Transactional Tax Risks are driven by business transactions. It involves the correct implementation of agreed upon terms and complying with the necessary rules and regulations to the specific transaction. This risk arises where the company enters into a transaction that is outside the day-to-day activities of the company. Operational Tax Risks is the inherent risks in the everyday business operations. This risk arises when a company, for example sets up a new business overseas or when the company’s managers/senior staff members don’t understand the tax implications of their business decisions.

Compliance Tax Risk has recently received immense attention with the amendment of the Tax Administration Act (TAA). The risk, in relation to compliance, increases when not taking reasonable care when filing a tax return or when being grossly negligent. Section 223 of the TAA introduced new aggressive penalties on non-compliance. A penalty ranging from 25%-150% may be charged, on a standard case, when one fails to comply with the law.

Financial Reporting Risk is the risk associated with tax accounting, financial statements and internal controls. This risk increases when the organisation’s internal controls are not properly in place or if your bookkeeper, tax manager or accountant changes. Long-serving staff members are more familiar with the internal controls and procedures of the company than new recruits.

The person responsible for managing these risks is most likely to be the Tax Risk Manager, Tax Controversy Manager or Tax Director. A lack of proper planning will increase tax risks which may end up in disputes with the tax authorities. Incorporating tax policies and a tax strategy plan will support the tax framework and lower tax risks that may arise. Legislation like Sarbanes Oxley and the TAA has put more pressure on companies to be more transparent. Proper disclosure of your company’s tax practices will increase the company’s tax transparency. When a company’s tax affairs become public knowledge, it better be good news. Reputational Tax Risk could have a massive impact on a company. Therefore, disclosing good tax practices can only be of benefit for you and your company. When labelled as a "problem taxpayer” by the South African Revenue Service (SARS), numerous audits and inspections will await you in the future.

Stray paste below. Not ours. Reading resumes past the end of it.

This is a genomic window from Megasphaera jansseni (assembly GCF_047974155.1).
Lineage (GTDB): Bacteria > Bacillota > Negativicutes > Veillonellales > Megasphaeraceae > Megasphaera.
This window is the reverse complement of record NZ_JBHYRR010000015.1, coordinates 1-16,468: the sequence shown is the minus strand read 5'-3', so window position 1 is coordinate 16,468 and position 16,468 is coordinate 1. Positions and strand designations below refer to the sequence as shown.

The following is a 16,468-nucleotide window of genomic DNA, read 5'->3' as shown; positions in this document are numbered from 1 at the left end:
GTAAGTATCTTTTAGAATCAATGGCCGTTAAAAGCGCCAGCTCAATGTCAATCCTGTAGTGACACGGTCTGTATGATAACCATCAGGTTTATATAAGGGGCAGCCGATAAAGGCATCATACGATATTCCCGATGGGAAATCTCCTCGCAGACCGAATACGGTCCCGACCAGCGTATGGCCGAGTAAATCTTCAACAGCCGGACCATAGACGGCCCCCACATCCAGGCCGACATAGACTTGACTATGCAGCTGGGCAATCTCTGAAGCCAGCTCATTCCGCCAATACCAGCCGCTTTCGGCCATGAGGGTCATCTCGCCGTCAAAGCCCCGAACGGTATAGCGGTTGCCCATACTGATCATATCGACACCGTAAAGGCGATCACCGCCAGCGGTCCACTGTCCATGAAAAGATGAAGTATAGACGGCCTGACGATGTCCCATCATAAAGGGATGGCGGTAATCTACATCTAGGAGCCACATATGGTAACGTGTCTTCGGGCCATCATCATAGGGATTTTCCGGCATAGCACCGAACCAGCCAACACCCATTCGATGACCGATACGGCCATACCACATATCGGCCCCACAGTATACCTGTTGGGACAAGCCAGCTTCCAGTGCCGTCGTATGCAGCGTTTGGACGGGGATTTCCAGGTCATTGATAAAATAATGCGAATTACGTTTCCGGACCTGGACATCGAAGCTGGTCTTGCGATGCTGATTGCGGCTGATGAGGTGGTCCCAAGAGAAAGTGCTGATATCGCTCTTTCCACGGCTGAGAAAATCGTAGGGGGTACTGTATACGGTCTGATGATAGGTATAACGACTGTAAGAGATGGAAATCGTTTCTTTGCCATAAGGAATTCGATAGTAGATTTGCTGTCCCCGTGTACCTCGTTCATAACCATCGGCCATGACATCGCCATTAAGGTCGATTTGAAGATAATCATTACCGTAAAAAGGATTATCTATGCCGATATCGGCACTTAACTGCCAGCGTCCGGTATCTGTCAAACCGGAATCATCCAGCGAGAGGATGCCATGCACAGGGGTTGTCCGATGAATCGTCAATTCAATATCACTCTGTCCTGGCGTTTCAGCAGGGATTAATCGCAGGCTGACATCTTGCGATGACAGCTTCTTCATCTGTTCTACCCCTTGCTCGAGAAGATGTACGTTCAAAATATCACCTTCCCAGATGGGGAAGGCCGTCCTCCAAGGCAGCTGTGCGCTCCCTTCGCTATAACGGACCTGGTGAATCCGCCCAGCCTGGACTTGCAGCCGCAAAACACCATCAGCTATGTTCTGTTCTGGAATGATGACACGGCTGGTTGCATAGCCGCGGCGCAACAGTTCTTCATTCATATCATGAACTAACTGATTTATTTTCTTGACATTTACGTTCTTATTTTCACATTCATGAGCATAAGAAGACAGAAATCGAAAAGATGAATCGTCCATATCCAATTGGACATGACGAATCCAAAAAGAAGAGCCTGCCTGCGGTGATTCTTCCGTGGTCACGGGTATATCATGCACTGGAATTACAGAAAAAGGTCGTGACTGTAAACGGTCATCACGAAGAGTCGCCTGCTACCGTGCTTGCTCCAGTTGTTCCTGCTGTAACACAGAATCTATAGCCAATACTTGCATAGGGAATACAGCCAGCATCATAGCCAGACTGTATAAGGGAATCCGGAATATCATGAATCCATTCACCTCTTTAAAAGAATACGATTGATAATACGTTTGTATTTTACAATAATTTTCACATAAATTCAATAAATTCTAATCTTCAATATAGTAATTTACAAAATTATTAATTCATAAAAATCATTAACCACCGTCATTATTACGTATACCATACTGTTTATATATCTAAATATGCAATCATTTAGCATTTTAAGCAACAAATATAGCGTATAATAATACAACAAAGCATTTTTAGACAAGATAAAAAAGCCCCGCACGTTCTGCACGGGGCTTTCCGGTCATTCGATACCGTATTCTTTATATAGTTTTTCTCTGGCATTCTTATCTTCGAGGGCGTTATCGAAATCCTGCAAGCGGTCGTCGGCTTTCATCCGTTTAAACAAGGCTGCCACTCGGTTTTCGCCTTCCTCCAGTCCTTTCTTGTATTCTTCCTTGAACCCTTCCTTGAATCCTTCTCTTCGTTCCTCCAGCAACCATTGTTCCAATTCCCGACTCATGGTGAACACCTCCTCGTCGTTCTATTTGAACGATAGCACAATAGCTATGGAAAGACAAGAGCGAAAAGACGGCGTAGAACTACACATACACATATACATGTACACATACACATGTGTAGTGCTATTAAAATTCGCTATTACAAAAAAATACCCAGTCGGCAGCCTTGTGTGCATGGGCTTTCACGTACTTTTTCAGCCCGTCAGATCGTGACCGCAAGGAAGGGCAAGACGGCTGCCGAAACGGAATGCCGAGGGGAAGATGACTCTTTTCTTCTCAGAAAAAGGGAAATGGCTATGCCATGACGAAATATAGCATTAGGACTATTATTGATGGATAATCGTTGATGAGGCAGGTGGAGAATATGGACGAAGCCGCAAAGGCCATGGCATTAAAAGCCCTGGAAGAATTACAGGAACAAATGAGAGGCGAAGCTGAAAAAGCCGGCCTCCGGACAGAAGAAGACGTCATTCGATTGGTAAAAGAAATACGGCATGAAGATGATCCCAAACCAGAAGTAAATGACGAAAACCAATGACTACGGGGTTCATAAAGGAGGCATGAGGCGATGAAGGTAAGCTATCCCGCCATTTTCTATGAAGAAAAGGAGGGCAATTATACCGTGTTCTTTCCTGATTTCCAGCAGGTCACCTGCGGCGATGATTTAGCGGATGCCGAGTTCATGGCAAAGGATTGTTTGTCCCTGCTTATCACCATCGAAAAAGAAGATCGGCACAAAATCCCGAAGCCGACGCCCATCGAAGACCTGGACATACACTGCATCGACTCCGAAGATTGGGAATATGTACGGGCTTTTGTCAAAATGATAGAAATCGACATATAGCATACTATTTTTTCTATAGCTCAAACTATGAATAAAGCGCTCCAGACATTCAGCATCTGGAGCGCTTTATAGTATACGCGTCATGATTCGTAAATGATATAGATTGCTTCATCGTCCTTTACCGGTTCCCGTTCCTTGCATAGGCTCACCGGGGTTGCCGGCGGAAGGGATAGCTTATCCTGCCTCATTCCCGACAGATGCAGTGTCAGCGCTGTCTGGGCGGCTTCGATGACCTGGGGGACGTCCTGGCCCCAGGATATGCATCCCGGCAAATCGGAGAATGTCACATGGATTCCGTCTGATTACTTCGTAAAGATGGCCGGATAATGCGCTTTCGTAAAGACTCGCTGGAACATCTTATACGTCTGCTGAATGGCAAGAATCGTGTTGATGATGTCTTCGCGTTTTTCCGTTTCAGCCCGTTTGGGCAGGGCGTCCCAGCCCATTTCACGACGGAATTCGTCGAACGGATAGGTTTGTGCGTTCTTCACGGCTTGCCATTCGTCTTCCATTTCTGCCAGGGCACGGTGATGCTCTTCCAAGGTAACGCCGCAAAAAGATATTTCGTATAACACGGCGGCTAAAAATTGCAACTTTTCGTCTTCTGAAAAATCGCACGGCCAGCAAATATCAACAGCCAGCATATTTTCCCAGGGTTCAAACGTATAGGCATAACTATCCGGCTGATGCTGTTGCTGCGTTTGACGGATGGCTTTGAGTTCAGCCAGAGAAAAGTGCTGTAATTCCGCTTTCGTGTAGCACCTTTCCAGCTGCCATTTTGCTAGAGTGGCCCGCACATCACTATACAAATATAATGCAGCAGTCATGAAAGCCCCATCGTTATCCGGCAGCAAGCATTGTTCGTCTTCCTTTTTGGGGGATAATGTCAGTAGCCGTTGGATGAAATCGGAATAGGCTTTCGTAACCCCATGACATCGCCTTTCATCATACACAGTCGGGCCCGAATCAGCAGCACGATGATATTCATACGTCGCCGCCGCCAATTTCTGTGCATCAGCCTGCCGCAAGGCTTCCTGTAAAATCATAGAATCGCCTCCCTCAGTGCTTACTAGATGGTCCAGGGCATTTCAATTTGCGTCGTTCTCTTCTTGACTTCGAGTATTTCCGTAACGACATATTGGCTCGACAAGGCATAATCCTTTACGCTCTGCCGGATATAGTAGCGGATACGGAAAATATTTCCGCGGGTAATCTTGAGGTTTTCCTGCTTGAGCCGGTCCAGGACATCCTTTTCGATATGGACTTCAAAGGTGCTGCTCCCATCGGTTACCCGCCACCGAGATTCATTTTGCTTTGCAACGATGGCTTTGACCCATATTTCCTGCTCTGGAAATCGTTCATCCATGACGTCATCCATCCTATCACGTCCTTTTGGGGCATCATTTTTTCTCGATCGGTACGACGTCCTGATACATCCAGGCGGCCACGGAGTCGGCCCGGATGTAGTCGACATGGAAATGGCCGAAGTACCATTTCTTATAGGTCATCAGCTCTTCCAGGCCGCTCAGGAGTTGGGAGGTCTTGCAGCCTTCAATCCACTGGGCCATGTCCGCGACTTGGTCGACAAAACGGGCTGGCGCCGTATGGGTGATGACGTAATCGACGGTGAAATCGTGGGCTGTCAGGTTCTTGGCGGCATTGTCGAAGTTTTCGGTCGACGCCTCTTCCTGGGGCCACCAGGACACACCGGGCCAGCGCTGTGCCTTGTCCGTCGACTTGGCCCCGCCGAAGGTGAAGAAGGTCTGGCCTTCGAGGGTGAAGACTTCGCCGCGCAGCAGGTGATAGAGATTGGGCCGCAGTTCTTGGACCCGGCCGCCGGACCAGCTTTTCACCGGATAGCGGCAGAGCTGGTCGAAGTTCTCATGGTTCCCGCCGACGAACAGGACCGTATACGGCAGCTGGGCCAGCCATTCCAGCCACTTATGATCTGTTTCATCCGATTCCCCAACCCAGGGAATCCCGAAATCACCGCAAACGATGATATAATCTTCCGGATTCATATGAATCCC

How can you combat these risks? A proper, tailor made tax controversy and risk management plan will treat tax risks accordingly, for example a plan needs to:

• Address tax risks on a strategic level and execute the plan well;
• Prioritise strong corporate governance in tax;
• Stay up to date with legislative, regulatory and tax administration changes;
• Evaluate global resources, processes and systems for tax controversy and risk management;
• Adopt a global approach to tax risk management.

A well developed tax function of an organisation will also help to manage tax risks. Such a tax function has numerous enablers that will help the management team with their duties, with the employees of the organisation contributing a big part to the tax function. It is of utmost importance that the personnel are competent and have sufficient experience in identifying tax risks, evaluating them and responding in an effective manner to treat them. Smaller companies may also make use of competent external tax practitioners in managing their tax risks and ensuring that their controls are in place. The implementation of effective controls and applying up to date technology within an organisation will lead to increased reaction planning for unexpected risks that may arise. A comprehensive tax function structure will improve the quality of tax risk reports and ease the review process.

It is now the time to start getting a grip on the new era of tax risks and to begin incorporating your tax framework in order to win the fight!


Section 240A of the Tax Administration Act, 2011 (as amended) requires that all tax practitioners register with a recognized controlling body before 1 July 2013. It is a criminal offense to not register with both a recognized controlling body and SARS.


The Act requires that a minimum academic and practical requirments be set to register with a controlling body. Click here for the minimum requirements of SAIT.